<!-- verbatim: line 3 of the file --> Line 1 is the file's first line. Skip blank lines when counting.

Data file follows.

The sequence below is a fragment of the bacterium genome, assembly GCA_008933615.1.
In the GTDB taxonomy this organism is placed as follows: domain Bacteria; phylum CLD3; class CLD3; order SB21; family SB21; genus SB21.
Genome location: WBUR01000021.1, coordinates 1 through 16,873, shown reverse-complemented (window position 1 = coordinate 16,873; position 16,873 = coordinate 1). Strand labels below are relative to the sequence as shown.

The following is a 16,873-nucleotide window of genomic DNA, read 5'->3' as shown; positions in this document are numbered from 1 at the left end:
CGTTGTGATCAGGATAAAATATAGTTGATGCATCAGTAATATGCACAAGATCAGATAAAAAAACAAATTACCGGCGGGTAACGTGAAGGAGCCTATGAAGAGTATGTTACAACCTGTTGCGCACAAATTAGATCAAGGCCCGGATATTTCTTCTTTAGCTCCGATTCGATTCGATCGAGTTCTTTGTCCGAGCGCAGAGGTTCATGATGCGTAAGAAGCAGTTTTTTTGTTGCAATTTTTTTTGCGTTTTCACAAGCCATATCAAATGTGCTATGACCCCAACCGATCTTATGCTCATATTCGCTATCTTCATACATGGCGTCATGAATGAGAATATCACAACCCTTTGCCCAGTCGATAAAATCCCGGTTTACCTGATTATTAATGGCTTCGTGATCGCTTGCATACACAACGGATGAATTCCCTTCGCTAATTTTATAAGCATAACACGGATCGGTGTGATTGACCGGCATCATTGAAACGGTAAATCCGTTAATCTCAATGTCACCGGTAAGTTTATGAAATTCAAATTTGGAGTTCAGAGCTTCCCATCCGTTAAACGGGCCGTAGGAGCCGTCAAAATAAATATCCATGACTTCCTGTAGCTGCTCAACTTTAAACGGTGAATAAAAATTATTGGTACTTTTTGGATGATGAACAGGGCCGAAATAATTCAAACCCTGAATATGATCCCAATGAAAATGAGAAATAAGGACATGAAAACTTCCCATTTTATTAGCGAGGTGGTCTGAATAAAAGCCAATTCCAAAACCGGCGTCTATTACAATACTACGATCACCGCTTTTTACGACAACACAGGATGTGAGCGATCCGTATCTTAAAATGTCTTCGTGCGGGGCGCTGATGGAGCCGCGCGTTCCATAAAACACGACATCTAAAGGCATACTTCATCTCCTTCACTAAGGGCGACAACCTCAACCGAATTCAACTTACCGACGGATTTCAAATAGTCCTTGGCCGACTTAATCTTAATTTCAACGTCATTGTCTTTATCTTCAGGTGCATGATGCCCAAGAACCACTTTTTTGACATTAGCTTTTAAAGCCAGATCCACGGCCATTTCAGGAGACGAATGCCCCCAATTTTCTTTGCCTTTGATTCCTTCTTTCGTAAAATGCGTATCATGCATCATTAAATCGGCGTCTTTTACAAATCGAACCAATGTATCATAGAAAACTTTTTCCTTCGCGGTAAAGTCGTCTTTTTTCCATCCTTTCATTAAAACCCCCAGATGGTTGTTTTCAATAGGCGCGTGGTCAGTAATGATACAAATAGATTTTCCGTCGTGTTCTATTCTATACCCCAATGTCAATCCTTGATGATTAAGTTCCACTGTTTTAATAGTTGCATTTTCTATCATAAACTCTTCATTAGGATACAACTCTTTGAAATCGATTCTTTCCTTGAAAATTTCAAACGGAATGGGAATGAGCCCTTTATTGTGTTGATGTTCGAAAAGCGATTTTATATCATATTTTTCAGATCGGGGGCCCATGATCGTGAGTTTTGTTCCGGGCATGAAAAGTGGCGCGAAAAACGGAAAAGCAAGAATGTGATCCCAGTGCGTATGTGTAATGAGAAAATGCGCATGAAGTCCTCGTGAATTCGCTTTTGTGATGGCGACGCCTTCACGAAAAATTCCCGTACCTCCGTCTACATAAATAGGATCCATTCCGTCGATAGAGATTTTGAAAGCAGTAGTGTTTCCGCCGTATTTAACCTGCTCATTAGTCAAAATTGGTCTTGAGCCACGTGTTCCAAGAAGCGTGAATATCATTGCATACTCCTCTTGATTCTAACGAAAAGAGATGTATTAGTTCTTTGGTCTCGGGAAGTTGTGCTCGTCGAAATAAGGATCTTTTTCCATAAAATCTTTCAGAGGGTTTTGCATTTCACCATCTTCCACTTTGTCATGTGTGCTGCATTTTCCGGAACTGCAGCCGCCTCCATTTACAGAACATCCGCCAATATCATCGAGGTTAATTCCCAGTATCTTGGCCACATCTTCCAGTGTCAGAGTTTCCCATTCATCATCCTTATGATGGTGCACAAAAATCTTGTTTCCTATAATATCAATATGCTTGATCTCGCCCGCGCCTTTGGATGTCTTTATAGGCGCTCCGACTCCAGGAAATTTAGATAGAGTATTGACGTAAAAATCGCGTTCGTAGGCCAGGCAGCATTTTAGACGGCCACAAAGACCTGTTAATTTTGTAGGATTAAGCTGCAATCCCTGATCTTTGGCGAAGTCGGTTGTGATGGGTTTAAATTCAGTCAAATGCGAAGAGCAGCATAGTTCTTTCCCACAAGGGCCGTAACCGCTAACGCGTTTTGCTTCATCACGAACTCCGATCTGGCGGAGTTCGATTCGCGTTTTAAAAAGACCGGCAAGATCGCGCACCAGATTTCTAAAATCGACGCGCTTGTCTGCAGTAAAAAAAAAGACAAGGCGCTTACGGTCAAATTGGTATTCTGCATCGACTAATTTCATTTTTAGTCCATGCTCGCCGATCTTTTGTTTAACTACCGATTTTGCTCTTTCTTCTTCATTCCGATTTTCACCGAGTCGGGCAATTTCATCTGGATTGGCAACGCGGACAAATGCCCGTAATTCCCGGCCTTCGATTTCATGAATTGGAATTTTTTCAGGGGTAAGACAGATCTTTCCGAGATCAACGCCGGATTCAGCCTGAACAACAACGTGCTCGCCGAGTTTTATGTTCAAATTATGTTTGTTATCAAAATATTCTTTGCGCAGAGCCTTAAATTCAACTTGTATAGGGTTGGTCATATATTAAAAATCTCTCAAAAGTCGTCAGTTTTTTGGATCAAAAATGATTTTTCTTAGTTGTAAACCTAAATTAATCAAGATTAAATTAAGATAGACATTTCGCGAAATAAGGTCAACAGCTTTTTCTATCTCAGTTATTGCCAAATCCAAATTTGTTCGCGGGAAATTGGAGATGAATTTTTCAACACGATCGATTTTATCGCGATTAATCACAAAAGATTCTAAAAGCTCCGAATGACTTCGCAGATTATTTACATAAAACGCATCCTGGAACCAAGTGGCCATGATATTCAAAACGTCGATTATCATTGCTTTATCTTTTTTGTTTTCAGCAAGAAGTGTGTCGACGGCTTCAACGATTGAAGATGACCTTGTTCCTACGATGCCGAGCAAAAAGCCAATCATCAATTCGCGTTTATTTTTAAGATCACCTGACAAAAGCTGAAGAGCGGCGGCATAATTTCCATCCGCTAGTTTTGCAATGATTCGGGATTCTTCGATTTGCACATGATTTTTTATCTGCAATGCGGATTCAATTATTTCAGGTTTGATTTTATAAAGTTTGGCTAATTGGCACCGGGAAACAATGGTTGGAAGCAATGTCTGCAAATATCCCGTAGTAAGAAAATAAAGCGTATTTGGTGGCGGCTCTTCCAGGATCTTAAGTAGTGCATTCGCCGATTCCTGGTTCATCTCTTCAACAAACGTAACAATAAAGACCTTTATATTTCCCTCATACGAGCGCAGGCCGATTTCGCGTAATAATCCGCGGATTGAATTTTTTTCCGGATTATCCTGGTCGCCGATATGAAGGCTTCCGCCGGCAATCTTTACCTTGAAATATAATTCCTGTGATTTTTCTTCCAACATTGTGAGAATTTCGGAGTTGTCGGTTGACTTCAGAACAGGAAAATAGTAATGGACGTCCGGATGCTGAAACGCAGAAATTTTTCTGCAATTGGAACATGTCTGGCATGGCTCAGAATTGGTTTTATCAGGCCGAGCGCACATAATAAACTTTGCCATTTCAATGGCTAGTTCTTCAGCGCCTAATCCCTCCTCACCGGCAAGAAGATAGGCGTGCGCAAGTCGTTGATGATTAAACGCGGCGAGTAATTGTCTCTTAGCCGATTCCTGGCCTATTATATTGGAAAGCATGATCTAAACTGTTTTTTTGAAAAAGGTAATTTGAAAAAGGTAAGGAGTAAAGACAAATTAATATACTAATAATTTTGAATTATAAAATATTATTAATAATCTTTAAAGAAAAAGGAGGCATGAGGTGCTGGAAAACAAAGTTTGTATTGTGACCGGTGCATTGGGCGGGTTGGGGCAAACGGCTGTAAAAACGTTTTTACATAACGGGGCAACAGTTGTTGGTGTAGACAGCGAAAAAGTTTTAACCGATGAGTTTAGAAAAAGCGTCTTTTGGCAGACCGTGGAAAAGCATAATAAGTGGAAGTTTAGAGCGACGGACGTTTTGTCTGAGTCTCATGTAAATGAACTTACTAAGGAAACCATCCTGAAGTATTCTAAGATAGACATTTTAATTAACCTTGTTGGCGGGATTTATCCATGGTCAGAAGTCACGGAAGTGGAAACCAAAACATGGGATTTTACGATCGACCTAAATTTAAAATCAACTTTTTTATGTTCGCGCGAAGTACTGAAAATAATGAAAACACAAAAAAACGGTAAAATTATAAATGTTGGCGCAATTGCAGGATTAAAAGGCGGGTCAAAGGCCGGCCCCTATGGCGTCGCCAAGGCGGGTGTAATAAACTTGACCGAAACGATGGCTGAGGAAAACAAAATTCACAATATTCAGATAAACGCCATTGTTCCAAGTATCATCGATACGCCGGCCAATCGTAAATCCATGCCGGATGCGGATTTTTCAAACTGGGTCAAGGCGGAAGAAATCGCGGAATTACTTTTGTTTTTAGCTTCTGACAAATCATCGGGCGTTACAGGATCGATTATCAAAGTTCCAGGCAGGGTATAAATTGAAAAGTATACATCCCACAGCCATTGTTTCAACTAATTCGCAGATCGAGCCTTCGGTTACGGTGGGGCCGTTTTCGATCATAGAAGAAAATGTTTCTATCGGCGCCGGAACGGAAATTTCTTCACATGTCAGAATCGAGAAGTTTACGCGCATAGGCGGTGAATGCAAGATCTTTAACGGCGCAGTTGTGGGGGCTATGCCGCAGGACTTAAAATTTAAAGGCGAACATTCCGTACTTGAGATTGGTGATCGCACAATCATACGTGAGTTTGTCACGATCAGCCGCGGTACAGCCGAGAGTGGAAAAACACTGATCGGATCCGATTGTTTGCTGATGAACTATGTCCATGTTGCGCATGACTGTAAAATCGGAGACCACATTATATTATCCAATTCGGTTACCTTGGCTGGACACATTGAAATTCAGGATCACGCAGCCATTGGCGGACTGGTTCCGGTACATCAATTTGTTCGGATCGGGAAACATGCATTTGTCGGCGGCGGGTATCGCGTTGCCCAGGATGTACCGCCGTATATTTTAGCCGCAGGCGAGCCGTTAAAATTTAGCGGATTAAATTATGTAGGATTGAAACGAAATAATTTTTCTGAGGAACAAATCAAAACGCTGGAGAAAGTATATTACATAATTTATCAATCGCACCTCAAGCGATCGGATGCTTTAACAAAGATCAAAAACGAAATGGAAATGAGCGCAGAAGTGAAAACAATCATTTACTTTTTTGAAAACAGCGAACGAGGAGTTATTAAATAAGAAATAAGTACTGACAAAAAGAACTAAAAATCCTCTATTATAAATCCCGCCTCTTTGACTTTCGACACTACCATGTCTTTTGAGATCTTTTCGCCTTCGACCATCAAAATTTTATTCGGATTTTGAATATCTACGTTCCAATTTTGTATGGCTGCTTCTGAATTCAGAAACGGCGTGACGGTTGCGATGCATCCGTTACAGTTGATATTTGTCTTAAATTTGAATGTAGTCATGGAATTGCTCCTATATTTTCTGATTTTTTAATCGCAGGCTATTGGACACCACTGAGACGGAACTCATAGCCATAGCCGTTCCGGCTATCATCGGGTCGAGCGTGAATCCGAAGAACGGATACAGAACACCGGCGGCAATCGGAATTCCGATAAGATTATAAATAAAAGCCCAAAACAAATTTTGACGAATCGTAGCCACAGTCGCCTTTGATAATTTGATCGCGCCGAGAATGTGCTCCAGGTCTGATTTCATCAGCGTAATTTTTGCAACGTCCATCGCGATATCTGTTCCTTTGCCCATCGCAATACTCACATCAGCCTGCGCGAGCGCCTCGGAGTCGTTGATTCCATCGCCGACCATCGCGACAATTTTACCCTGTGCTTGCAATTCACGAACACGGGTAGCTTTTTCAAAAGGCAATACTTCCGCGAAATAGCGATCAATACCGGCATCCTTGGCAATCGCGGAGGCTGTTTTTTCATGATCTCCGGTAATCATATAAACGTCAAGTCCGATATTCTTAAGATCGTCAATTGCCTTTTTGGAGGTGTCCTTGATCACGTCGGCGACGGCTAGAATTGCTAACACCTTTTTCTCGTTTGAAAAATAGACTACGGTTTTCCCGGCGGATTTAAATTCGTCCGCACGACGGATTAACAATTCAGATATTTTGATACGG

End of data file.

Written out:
Genome location: WBUR01000021.1, coordinates 1 through 16,873, shown reverse-complemented (window position 1 = coordinate 16,873; position 16,873 = coordinate 1). Strand labels below are relative to the sequence as shown.